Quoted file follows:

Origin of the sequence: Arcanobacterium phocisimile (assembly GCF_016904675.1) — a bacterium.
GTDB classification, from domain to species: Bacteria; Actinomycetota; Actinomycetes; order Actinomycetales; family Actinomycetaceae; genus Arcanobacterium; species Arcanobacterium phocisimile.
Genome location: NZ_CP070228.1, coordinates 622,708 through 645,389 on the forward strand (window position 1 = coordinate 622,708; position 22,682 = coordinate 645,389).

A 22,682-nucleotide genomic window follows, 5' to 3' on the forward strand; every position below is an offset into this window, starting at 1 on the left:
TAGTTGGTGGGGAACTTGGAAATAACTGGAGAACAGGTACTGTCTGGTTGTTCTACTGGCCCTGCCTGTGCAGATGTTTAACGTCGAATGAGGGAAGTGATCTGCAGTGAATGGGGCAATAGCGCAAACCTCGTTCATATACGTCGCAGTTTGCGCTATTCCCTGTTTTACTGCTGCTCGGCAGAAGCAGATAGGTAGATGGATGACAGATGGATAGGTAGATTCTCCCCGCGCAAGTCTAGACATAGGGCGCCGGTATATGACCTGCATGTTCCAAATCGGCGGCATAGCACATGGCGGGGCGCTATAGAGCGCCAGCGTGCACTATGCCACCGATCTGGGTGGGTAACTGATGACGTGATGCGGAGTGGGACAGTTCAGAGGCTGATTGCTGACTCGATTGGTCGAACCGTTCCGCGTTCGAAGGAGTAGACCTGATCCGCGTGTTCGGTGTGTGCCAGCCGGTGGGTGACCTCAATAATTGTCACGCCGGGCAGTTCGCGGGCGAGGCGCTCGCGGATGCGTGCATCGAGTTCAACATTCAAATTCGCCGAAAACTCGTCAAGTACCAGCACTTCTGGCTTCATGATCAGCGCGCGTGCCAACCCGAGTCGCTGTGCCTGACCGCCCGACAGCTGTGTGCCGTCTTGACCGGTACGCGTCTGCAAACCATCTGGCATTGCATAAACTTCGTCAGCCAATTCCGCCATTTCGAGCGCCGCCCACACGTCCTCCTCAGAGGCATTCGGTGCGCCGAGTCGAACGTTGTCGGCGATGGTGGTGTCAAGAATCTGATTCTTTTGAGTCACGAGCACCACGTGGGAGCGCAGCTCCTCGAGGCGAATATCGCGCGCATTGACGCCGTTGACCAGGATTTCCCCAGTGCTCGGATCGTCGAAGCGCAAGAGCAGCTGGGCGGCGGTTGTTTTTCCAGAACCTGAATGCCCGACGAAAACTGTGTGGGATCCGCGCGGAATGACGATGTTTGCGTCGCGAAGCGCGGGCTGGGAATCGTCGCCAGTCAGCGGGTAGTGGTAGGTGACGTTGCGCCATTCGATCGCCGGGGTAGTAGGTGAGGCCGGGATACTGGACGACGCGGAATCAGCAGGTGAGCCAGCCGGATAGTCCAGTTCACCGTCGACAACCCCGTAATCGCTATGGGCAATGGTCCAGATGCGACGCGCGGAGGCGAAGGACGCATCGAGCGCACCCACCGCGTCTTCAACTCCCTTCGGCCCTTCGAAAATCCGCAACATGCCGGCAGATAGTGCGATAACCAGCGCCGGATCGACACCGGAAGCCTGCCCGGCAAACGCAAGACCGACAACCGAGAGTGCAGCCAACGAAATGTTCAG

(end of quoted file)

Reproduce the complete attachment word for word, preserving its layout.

Origin of the sequence: Arcanobacterium phocisimile (assembly GCF_016904675.1) — a bacterium.
GTDB classification, from domain to species: Bacteria; Actinomycetota; Actinomycetes; order Actinomycetales; family Actinomycetaceae; genus Arcanobacterium; species Arcanobacterium phocisimile.
Genome location: NZ_CP070228.1, coordinates 622,708 through 645,389 on the forward strand (window position 1 = coordinate 622,708; position 22,682 = coordinate 645,389).

A 22,682-nucleotide genomic window follows, 5' to 3' on the forward strand; every position below is an offset into this window, starting at 1 on the left:
TAGTTGGTGGGGAACTTGGAAATAACTGGAGAACAGGTACTGTCTGGTTGTTCTACTGGCCCTGCCTGTGCAGATGTTTAACGTCGAATGAGGGAAGTGATCTGCAGTGAATGGGGCAATAGCGCAAACCTCGTTCATATACGTCGCAGTTTGCGCTATTCCCTGTTTTACTGCTGCTCGGCAGAAGCAGATAGGTAGATGGATGACAGATGGATAGGTAGATTCTCCCCGCGCAAGTCTAGACATAGGGCGCCGGTATATGACCTGCATGTTCCAAATCGGCGGCATAGCACATGGCGGGGCGCTATAGAGCGCCAGCGTGCACTATGCCACCGATCTGGGTGGGTAACTGATGACGTGATGCGGAGTGGGACAGTTCAGAGGCTGATTGCTGACTCGATTGGTCGAACCGTTCCGCGTTCGAAGGAGTAGACCTGATCCGCGTGTTCGGTGTGTGCCAGCCGGTGGGTGACCTCAATAATTGTCACGCCGGGCAGTTCGCGGGCGAGGCGCTCGCGGATGCGTGCATCGAGTTCAACATTCAAATTCGCCGAAAACTCGTCAAGTACCAGCACTTCTGGCTTCATGATCAGCGCGCGTGCCAACCCGAGTCGCTGTGCCTGACCGCCCGACAGCTGTGTGCCGTCTTGACCGGTACGCGTCTGCAAACCATCTGGCATTGCATAAACTTCGTCAGCCAATTCCGCCATTTCGAGCGCCGCCCACACGTCCTCCTCAGAGGCATTCGGTGCGCCGAGTCGAACGTTGTCGGCGATGGTGGTGTCAAGAATCTGATTCTTTTGAGTCACGAGCACCACGTGGGAGCGCAGCTCCTCGAGGCGAATATCGCGCGCATTGACGCCGTTGACCAGGATTTCCCCAGTGCTCGGATCGTCGAAGCGCAAGAGCAGCTGGGCGGCGGTTGTTTTTCCAGAACCTGAATGCCCGACGAAAACTGTGTGGGATCCGCGCGGAATGACGATGTTTGCGTCGCGAAGCGCGGGCTGGGAATCGTCGCCAGTCAGCGGGTAGTGGTAGGTGACGTTGCGCCATTCGATCGCCGGGGTAGTAGGTGAGGCCGGGATACTGGACGACGCGGAATCAGCAGGTGAGCCAGCCGGATAGTCCAGTTCACCGTCGACAACCCCGTAATCGCTATGGGCAATGGTCCAGATGCGACGCGCGGAGGCGAAGGACGCATCGAGCGCACCCACCGCGTCTTCAACTCCCTTCGGCCCTTCGAAAATCCGCAACATGCCGGCAGATAGTGCGATAACCAGCGCCGGATCGACACCGGAAGCCTGCCCGGCAAACGCAAGACCGACAACCGAGAGTGCAGCCAACGAAATGTTCAG